Resolved, That we regard American Slavery, as we have always regarded it — morally as "the sum? of all villainies," politically as the great enemy of Democracy; [illegible], as the rapturer of the ties by which community is bound together: that it should be attacked morally, politically and socially, and that church organi-
nations, political parties and individuals of this land, should make it a first duty to relieve themselves of all responsibility for its continuance : that any "finality" of discussion thereon, decreed by any party or parties, is an insult to the intelligence of freeman, and deserves the deepest reprobation.
Resolved, That all our legal disabilities, growing out of the influences of Slavery, should be immediately removed. Of these, the deprivation of the Elective Franchise, our exclusion from the Jury Box, and from the benefit of our taxes for the Poor, are the most important. That we hereby pledge ourselves to form, in this Convention, a State Anti-Slavery Society, which shall support one colored man to traverse the State, to urge before the people the removal of these disabilities.
Whereas, three millions of our brethren and sisters are yet in bonds; and Whereas, in the free states, the colored man is only nominally free ; and Whereas, the elevation of the colored man must depend mainly upon himself ; and believing that by union we can better attain the liberation of our brethren in bonds, and the elevation of the Colored American, half free, we hereby agree to form ourselves into a State Society, to be governed by the following
ART. 1. This Association shall be styled The Ohio State Anti-Slavery Society.
ART. 2. Its object, exclusively, shall be to forward the objects contained in the Preamble, namely, the liberation of the Slave, and the elevation of the Colored American, half free ; and laying aside all jealousy, we will "help the cause along" to the best of our ability.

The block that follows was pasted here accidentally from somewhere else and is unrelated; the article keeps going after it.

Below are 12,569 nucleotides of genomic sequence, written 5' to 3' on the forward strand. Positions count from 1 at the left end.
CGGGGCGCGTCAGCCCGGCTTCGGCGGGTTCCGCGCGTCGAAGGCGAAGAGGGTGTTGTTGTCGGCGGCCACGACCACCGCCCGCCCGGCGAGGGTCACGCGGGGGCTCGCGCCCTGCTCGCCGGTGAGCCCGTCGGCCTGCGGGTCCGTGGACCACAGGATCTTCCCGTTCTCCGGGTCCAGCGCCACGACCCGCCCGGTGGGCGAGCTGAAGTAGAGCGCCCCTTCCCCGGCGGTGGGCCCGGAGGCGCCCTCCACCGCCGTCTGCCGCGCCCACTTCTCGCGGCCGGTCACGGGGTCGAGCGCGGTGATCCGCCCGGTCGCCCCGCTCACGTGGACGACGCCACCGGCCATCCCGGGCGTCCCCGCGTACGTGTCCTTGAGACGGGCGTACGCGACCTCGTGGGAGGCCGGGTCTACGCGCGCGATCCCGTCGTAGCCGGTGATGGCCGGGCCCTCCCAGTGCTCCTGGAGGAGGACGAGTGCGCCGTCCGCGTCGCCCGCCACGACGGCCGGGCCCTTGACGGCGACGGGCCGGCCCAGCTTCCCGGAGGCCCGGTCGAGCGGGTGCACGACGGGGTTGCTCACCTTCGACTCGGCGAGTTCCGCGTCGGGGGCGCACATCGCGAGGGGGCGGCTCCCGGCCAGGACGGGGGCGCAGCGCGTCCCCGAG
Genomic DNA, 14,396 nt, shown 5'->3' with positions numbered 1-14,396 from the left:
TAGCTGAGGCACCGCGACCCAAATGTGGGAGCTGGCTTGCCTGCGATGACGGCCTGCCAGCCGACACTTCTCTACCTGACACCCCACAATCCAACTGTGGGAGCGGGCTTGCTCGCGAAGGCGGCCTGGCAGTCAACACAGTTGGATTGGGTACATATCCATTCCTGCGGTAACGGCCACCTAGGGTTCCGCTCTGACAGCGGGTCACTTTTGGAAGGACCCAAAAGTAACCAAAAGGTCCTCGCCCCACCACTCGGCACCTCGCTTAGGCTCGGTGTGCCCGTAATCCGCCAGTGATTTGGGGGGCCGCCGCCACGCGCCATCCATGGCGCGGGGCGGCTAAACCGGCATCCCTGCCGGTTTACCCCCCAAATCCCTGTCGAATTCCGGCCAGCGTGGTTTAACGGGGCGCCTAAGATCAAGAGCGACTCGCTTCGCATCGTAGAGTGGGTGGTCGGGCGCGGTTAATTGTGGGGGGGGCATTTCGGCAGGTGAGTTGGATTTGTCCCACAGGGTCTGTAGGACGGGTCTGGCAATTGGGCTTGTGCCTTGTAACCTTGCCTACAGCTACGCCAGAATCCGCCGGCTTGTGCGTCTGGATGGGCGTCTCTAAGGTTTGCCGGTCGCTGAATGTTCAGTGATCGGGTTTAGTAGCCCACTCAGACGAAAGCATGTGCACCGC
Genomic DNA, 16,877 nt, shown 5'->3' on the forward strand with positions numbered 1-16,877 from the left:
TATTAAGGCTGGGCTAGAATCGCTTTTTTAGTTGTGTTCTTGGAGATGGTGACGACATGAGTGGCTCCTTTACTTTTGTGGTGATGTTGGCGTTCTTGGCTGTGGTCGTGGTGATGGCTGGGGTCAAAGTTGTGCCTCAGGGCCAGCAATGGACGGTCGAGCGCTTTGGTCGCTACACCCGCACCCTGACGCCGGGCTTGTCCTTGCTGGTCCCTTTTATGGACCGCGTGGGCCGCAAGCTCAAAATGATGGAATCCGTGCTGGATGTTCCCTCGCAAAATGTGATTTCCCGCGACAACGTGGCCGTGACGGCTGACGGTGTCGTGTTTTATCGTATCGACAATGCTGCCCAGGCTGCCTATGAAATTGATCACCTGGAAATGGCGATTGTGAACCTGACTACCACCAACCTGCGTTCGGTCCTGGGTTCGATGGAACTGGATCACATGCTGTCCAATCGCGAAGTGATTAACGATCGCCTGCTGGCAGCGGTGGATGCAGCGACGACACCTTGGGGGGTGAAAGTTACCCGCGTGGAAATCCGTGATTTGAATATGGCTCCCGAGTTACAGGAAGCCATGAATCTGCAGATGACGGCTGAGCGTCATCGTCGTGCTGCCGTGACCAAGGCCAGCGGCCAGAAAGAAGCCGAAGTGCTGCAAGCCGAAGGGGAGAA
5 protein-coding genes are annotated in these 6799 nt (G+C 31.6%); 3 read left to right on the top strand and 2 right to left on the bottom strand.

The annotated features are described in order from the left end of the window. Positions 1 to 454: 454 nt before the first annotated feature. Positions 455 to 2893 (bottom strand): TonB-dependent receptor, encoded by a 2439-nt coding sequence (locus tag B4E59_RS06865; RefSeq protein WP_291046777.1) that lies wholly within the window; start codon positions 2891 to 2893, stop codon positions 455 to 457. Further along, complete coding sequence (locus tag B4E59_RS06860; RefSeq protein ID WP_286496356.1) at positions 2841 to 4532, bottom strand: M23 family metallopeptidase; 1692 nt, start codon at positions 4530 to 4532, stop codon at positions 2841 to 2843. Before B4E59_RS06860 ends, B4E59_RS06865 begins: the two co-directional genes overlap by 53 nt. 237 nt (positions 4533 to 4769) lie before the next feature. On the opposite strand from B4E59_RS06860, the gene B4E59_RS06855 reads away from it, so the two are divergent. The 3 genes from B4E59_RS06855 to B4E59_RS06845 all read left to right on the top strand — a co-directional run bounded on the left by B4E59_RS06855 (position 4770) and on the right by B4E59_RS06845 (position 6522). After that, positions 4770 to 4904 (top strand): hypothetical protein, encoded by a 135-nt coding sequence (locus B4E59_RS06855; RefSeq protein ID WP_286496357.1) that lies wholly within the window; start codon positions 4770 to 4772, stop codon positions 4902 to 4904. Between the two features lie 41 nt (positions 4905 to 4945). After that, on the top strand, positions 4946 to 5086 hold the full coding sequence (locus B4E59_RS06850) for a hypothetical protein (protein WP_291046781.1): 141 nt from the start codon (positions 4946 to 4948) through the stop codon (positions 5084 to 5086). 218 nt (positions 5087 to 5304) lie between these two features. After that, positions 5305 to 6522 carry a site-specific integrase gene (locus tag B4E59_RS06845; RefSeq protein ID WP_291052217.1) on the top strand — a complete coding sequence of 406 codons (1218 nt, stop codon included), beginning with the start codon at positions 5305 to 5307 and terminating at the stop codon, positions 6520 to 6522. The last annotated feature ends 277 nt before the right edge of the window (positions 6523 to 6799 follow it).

ART 3. Any man or woman subscribing to the principles of this Society, as above expressed, shall become a member, by paying into its treasury or the treasury of its auxiliaries, annually not less than the sum of fifty cents.
ART. 4. County Associations, auxiliary to this may be formed, and shall be entitled to a representation in the annual meetings of this Association.
ART. 5. A certain portion of the funds of each auxiliary, shall be paid into the Treasury of this Society, on or before the day of its annual meeting; otherwise the representative of such auxiliary shall not be entitled to vote in said annual meeting.
ART. 6. The officers of this Society shall be a President, two Vice Presidents, a Recording Secretary, Corresponding Secretary and Treasurer, who, with seven chosen from the remaining members, shall? constitute? the Executive Committee, and shall all hold their offices one year, or until others are chosen.
ART. 7. The duties of the President, Vice President, Secretaries, and Treasurer, shall be those usually attaching to their respective titles, the Executive Committee shall be, in the interim of the meetings of the Society, to take charge of the particular and general interests of the Society, be wide awake to promote them, either by helping the fugitive or otherwise, by employing a Lecturer in the State, and to perform any duties which this Society may reasonably and constitutionally impose upon them.
ART. 8. The annual meetings of this Society for the election of officers, hearing the Annual Report of the Executive Committee and Treasurer and transacting business for the Association, shall be held on the last Wednesday of October in each year.
ART. 9. The Lecturer in the service of this Society, shall be employed and directed in his labors by the Executive Committee; and to them alone shall be accountable.
ART. 10. Whenever undue sectional influences in the doings of this Society, shall be apprehended by any ten of its members, and the apprehension be thus certified to the Executive Committee, they shall give notice that any auxiliary is entitled to one Representative, and that where the members exceed twenty, one Representative to every twenty members